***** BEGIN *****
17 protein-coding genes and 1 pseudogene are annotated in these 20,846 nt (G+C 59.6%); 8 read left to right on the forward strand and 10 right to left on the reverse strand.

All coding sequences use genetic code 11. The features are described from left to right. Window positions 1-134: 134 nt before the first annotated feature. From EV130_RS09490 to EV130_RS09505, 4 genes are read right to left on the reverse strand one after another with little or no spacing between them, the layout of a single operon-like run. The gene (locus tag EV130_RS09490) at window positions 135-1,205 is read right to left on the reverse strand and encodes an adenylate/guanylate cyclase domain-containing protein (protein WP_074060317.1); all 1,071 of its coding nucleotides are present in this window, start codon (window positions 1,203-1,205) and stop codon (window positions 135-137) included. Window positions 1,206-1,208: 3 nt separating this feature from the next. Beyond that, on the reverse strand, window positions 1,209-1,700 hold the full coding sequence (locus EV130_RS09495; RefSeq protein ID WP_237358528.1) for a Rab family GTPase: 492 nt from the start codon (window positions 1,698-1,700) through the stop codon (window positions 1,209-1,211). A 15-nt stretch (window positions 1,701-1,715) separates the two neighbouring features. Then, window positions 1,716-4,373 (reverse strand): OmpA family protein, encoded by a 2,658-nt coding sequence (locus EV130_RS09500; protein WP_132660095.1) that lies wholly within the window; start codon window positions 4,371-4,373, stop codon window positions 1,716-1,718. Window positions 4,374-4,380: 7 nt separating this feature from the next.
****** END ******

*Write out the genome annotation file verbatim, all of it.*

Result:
17 protein-coding genes and 1 pseudogene are annotated in these 20,846 nt (G+C 59.6%); 8 read left to right on the forward strand and 10 right to left on the reverse strand.

All coding sequences use genetic code 11. The features are described from left to right. Window positions 1-134: 134 nt before the first annotated feature. From EV130_RS09490 to EV130_RS09505, 4 genes are read right to left on the reverse strand one after another with little or no spacing between them, the layout of a single operon-like run. The gene (locus tag EV130_RS09490) at window positions 135-1,205 is read right to left on the reverse strand and encodes an adenylate/guanylate cyclase domain-containing protein (protein WP_074060317.1); all 1,071 of its coding nucleotides are present in this window, start codon (window positions 1,203-1,205) and stop codon (window positions 135-137) included. Window positions 1,206-1,208: 3 nt separating this feature from the next. Beyond that, on the reverse strand, window positions 1,209-1,700 hold the full coding sequence (locus EV130_RS09495; RefSeq protein ID WP_237358528.1) for a Rab family GTPase: 492 nt from the start codon (window positions 1,698-1,700) through the stop codon (window positions 1,209-1,211). A 15-nt stretch (window positions 1,701-1,715) separates the two neighbouring features. Then, window positions 1,716-4,373 (reverse strand): OmpA family protein, encoded by a 2,658-nt coding sequence (locus EV130_RS09500; protein WP_132660095.1) that lies wholly within the window; start codon window positions 4,371-4,373, stop codon window positions 1,716-1,718. Window positions 4,374-4,380: 7 nt separating this feature from the next.